Markets are back in rally mode Tuesday, with the S&P 500 index up 1.4% at midday. That’s a welcome switch following seven lower days out of the last nine sessions that have dragged the S&P about 4% off its highs.
It’s not necessarily the modest size of the drawdown that’s got investors shaken up. Instead, it’s the sharpness of the move and the fact that it’s being dominated by the trade war news cycle that’s bringing flashbacks of February and October 2018.
In other words: Is the selling going to last?
The good news is that, in the context of the longer-term rally, the answer appears to be a resounding “yes.”
To try and decipher where the S&P is headed from here, we’re turning to the charts for a technical look.
At a glance, the S&P’s current price trajectory continues to be extremely technically obedient. Back in the final days of December, it looked like the broad market was going to put in a low and rally higher; it did. Then in the early days of April a near-term breakout cleared the way to new all-time highs; those came a few weeks later.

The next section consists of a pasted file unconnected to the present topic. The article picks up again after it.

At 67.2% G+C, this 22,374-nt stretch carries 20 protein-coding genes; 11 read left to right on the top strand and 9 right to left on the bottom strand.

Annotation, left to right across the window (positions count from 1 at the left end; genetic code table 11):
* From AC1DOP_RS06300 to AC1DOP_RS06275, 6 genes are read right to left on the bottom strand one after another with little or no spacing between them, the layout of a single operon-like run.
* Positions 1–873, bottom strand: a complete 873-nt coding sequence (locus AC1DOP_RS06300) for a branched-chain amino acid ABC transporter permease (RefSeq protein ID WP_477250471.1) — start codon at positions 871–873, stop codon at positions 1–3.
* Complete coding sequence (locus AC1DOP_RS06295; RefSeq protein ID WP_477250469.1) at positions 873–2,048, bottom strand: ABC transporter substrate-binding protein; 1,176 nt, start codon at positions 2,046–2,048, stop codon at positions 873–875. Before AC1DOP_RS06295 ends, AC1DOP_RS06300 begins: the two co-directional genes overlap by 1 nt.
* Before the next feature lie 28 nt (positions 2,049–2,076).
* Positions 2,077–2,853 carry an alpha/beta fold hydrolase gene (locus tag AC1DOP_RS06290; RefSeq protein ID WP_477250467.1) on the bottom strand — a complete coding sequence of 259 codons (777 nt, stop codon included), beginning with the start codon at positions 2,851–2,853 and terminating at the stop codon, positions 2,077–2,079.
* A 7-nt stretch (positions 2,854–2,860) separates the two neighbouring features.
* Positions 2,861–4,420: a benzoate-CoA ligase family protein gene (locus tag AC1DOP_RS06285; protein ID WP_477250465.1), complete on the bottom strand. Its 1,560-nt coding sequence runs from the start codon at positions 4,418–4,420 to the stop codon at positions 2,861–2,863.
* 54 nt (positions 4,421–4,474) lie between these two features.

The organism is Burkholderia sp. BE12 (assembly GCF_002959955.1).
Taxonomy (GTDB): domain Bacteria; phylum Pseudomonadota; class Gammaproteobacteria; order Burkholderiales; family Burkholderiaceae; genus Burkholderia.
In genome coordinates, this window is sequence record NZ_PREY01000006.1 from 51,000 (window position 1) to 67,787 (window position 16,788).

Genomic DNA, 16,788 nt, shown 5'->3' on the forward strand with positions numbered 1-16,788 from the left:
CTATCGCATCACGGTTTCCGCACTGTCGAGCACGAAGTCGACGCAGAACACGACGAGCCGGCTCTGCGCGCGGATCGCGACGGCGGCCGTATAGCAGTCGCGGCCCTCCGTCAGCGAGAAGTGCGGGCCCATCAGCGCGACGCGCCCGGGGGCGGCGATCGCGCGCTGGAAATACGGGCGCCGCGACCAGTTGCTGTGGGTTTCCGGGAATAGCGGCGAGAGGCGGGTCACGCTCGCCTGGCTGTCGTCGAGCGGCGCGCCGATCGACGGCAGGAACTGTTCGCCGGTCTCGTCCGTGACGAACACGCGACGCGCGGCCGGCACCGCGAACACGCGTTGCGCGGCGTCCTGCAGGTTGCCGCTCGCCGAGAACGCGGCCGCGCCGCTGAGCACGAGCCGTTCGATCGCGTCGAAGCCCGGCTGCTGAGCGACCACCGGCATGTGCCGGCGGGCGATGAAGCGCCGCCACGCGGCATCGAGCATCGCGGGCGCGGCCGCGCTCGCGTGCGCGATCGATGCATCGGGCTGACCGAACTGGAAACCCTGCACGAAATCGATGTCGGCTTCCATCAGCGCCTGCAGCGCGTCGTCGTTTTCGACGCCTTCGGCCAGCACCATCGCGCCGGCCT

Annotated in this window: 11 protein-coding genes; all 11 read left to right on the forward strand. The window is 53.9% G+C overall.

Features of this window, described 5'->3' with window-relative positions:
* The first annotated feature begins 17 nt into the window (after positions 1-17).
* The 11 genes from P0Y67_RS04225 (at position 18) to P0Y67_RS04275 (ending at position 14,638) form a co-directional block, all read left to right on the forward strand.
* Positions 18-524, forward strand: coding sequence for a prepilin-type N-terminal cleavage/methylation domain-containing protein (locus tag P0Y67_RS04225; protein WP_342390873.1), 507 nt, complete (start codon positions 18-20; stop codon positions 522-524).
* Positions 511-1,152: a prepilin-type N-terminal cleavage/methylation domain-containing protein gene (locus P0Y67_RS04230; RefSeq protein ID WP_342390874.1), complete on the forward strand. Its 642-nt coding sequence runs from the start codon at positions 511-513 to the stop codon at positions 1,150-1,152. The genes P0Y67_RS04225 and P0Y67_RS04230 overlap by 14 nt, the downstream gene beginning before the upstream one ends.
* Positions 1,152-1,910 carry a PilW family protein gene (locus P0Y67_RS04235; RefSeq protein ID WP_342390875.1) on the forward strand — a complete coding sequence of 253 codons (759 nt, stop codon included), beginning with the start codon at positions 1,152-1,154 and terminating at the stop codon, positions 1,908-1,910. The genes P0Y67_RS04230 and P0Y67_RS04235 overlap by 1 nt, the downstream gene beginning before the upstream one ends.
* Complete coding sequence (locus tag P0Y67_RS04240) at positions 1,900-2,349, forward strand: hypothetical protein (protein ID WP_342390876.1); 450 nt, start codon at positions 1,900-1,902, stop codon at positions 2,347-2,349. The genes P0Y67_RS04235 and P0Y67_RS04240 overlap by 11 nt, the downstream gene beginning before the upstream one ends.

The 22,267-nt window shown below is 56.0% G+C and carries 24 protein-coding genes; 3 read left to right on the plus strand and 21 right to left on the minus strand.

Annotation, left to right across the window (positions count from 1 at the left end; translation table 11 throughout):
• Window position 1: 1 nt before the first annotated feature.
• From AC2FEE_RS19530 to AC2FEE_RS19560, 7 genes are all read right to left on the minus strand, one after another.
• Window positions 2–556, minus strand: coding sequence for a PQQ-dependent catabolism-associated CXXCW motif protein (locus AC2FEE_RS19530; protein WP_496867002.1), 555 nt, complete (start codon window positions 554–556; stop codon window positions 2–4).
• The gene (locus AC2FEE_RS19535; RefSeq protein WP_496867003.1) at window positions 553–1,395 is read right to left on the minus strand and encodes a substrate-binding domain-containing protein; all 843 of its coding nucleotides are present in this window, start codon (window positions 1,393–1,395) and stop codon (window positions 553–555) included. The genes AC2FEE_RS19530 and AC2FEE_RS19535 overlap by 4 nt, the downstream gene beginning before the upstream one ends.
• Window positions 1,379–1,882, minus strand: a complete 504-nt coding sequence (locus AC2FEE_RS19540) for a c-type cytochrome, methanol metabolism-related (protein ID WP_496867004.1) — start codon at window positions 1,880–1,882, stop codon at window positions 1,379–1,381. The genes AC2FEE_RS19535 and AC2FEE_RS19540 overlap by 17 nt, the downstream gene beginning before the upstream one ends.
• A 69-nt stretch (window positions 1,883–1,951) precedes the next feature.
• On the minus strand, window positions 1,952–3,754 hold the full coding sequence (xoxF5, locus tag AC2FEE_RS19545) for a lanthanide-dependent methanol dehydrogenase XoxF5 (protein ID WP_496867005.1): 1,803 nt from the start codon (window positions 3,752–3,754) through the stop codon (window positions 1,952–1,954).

That’s not to say that stocks have been easily predictable year to date, only that the market has more or less followed its path of least resistance this year.
Now the S&P is testing newfound support at that same breakout level. That suggests we’re due for a bounce and buyers are stepping back into the broad market in a big way Tuesday.
The move we’re seeing here, a throwback off of the S&P’s April breakout, suggests that we’ll see a re-test of the highs set almost a month ago.
That picture is confirmed by the long-term outlook for the market:
This long-term weekly chart of the S&P is about as straightforward as they get. Reaching all the way back to 2012, we’ve been in a “buy the dips” market. And despite the fact that we’re currently on the high-end of the S&P’s historical range we’re more likely to remain up near these levels than to retrace back down to the bottom of the price channel.
In each of the last two retests of trend-line support, it’s taken three years before the next steep correction that retested the primary trend (at a much higher level, mind you).
That jives with the S&P’s overall bullish bias; looking all the way back between 1927 and the beginning of May 2019, the S&P has spent nearly half of its time within 10% of all-time highs. That makes hanging out in this range the path of least resistance in 2019.
It’s too early to say whether Tuesday will mark the end of the May correction or whether we’ll give back another few points. Either way, the weight of the evidence says that it makes sense to keep buying the dips in 2019.